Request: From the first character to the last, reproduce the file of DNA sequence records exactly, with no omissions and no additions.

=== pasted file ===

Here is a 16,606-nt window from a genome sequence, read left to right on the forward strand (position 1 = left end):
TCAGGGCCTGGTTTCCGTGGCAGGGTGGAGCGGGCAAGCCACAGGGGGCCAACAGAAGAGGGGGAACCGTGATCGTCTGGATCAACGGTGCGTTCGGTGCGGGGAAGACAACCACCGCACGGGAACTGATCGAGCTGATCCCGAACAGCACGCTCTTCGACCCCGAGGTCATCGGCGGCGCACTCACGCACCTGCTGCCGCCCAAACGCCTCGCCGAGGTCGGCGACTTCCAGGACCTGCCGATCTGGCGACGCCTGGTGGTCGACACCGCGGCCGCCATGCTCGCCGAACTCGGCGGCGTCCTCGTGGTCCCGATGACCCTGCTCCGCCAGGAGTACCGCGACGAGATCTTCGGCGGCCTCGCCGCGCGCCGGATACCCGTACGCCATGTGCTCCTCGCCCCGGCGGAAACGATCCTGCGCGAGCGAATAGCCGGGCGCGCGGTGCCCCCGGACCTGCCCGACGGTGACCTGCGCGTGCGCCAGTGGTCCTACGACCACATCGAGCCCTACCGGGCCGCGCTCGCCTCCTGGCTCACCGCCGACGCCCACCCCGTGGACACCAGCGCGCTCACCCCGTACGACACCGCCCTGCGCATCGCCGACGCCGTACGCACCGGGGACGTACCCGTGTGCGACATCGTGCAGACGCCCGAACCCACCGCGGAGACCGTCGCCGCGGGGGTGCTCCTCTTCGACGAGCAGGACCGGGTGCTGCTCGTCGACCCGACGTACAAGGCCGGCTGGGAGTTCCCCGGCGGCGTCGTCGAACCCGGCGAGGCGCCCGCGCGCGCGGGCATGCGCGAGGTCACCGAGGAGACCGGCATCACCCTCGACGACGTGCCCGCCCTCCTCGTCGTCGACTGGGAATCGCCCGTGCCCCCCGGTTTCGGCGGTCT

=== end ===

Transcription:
Here is a 16,606-nt window from a genome sequence, read left to right on the forward strand (position 1 = left end):
TCAGGGCCTGGTTTCCGTGGCAGGGTGGAGCGGGCAAGCCACAGGGGGCCAACAGAAGAGGGGGAACCGTGATCGTCTGGATCAACGGTGCGTTCGGTGCGGGGAAGACAACCACCGCACGGGAACTGATCGAGCTGATCCCGAACAGCACGCTCTTCGACCCCGAGGTCATCGGCGGCGCACTCACGCACCTGCTGCCGCCCAAACGCCTCGCCGAGGTCGGCGACTTCCAGGACCTGCCGATCTGGCGACGCCTGGTGGTCGACACCGCGGCCGCCATGCTCGCCGAACTCGGCGGCGTCCTCGTGGTCCCGATGACCCTGCTCCGCCAGGAGTACCGCGACGAGATCTTCGGCGGCCTCGCCGCGCGCCGGATACCCGTACGCCATGTGCTCCTCGCCCCGGCGGAAACGATCCTGCGCGAGCGAATAGCCGGGCGCGCGGTGCCCCCGGACCTGCCCGACGGTGACCTGCGCGTGCGCCAGTGGTCCTACGACCACATCGAGCCCTACCGGGCCGCGCTCGCCTCCTGGCTCACCGCCGACGCCCACCCCGTGGACACCAGCGCGCTCACCCCGTACGACACCGCCCTGCGCATCGCCGACGCCGTACGCACCGGGGACGTACCCGTGTGCGACATCGTGCAGACGCCCGAACCCACCGCGGAGACCGTCGCCGCGGGGGTGCTCCTCTTCGACGAGCAGGACCGGGTGCTGCTCGTCGACCCGACGTACAAGGCCGGCTGGGAGTTCCCCGGCGGCGTCGTCGAACCCGGCGAGGCGCCCGCGCGCGCGGGCATGCGCGAGGTCACCGAGGAGACCGGCATCACCCTCGACGACGTGCCCGCCCTCCTCGTCGTCGACTGGGAATCGCCCGTGCCCCCCGGTTTCGGCGGTCT